Proponents of rural recruitment often cite the importance of diversity when it comes to welcoming more rural students. Many rural students often graduate and return to their communities, often filling vital positions that are frequently understaffed. Some excellent examples of institutions creating initiatives specifically for rural students include VIT Bhopal in India, which offers scholarship programs specifically designed to assist the advancement of rural students. Also, in Canada, the University of Manitoba gives additional weight to students with rural backgrounds applying to their medical program. Programs such as these not only give opportunities to students who otherwise would not be able to but also enrich classrooms by making them truly representative of society. 

Reports show that rural schools are frequently overlooked when compared to more affluent, populated areas, giving opportunity to the schools willing to take up the challenge and travel a little further afield (New York Times). When it comes to recruitment, as mentioned, college recruiters don't tend to visit rural schools on the admissions campaign as frequently as they do urban and suburban ones. It's partly a matter of logistics since these schools tend to have fewer students and take longer to reach. Another factor is that some recruiters are also motivated to target students from wealthier families than the average rural household.

Just 59% of graduating rural high school students head to college in the fall, compared to 67% in suburban areas – and this means those recruiters who are prepared to make the journey or optimize their online marketing strategy for rural students have a massive source of unrealized potential to discover. It's an opportunity that is all the more pertinent since rural student enrollment at post-secondary level is on the rise, against the grain of a more generally challenging market.

Organizations such as the National Association for College Admission Counseling (NACAC) are doing their part to improve access for isolated students by hosting recruitment fairs showcasing large groups of colleges and universities, but for many, the travel required is still significant (The Hechinger Report).

Universities such as the University of Georgia also do their part to contribute by offering free chartered buses for students to attend information sessions as part of their All Georgia program, an initiative designed to provide support for rural students. By improving access to such events for high school students in rural communities, these universities both enhance their outreach but offer a much needed service to local communities.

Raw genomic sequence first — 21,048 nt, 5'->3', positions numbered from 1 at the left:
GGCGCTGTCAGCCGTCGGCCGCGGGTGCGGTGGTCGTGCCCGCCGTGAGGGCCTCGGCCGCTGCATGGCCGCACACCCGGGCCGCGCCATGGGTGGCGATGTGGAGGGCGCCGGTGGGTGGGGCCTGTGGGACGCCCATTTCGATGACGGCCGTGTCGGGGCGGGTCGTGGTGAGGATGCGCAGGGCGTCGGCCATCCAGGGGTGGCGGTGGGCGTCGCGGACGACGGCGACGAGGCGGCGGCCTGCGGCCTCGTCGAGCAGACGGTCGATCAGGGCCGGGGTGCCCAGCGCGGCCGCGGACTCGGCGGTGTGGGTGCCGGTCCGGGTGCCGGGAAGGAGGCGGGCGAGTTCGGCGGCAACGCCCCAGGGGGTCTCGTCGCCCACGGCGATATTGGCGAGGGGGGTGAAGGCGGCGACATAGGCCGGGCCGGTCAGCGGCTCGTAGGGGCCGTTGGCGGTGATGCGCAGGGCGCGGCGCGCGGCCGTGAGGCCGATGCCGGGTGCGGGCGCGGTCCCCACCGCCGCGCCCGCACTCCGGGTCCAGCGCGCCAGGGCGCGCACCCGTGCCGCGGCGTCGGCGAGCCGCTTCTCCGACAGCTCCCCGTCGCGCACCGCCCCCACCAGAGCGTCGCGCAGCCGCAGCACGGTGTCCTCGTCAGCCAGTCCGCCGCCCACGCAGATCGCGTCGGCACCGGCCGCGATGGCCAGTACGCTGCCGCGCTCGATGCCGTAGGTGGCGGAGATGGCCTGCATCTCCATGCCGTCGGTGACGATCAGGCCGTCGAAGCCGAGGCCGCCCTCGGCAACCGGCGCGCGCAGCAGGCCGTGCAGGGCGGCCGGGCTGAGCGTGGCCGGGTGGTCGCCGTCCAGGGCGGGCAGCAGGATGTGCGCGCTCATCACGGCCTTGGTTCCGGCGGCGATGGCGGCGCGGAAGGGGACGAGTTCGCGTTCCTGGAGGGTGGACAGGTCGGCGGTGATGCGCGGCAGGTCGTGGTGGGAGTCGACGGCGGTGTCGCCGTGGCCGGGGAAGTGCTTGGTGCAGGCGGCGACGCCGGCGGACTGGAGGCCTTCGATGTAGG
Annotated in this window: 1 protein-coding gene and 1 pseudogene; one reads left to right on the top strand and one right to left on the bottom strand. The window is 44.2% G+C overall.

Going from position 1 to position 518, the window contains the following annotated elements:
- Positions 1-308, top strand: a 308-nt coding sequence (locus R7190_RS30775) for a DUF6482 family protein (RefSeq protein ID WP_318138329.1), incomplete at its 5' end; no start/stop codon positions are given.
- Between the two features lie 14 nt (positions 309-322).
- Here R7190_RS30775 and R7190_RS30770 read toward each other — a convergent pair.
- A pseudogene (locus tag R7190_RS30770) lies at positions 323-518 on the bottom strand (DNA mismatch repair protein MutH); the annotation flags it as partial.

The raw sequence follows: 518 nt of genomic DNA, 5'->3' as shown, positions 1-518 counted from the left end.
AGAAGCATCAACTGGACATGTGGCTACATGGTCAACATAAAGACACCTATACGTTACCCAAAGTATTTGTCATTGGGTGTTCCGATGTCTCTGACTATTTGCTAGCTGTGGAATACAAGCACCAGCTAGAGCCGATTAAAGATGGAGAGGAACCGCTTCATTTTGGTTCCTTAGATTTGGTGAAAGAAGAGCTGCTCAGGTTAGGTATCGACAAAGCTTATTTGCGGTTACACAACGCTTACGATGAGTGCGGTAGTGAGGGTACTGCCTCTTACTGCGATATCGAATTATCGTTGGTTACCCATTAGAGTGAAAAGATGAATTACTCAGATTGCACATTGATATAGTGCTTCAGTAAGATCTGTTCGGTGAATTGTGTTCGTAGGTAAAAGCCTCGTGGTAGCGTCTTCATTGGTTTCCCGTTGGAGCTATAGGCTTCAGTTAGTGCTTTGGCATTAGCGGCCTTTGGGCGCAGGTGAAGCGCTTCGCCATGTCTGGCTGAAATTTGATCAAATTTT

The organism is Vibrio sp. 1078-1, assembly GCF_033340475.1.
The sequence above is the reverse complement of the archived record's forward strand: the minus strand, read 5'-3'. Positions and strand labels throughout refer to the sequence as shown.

Online Universities: when distance is no barrier

For those unable to physically move away to university for their studies, the rapid growth of online education has created a  multitude of new opportunities for rural students. As internet service improves in many countries across the world, with a 9% increase in global internet users over the last year, the potential for students in rural areas to pursue their degree online without leaving their community is improving year on year.

In Sub-Saharan Africa, approximately 60% of the population lives in a remote location with less than 10 per cent of college-age students enrolled in higher education (World Bank, New York Times). In this region, universities such as UNICAF University have made great strides towards improving the gap for students who normally could not access higher education, offering a large variety of online degrees for them to consider (New York Times). As the population continues to grow, these services are not only vital in terms of access to the education, but also for economic growth and development of the thousands of communities affected.

Once overlooked, rural students are now receiving global attention as a group offering considerable potential value to colleges and universities. For recruiters that are ahead of the curve and already actively reaching out to these groups, there are significant benefits to be gained - whether through enhanced classroom diversity, student enrichment or value of the economic return to the local community. If you haven't already, you should definitely begin to consider incorporating rural student targeting into your next recruitment plan.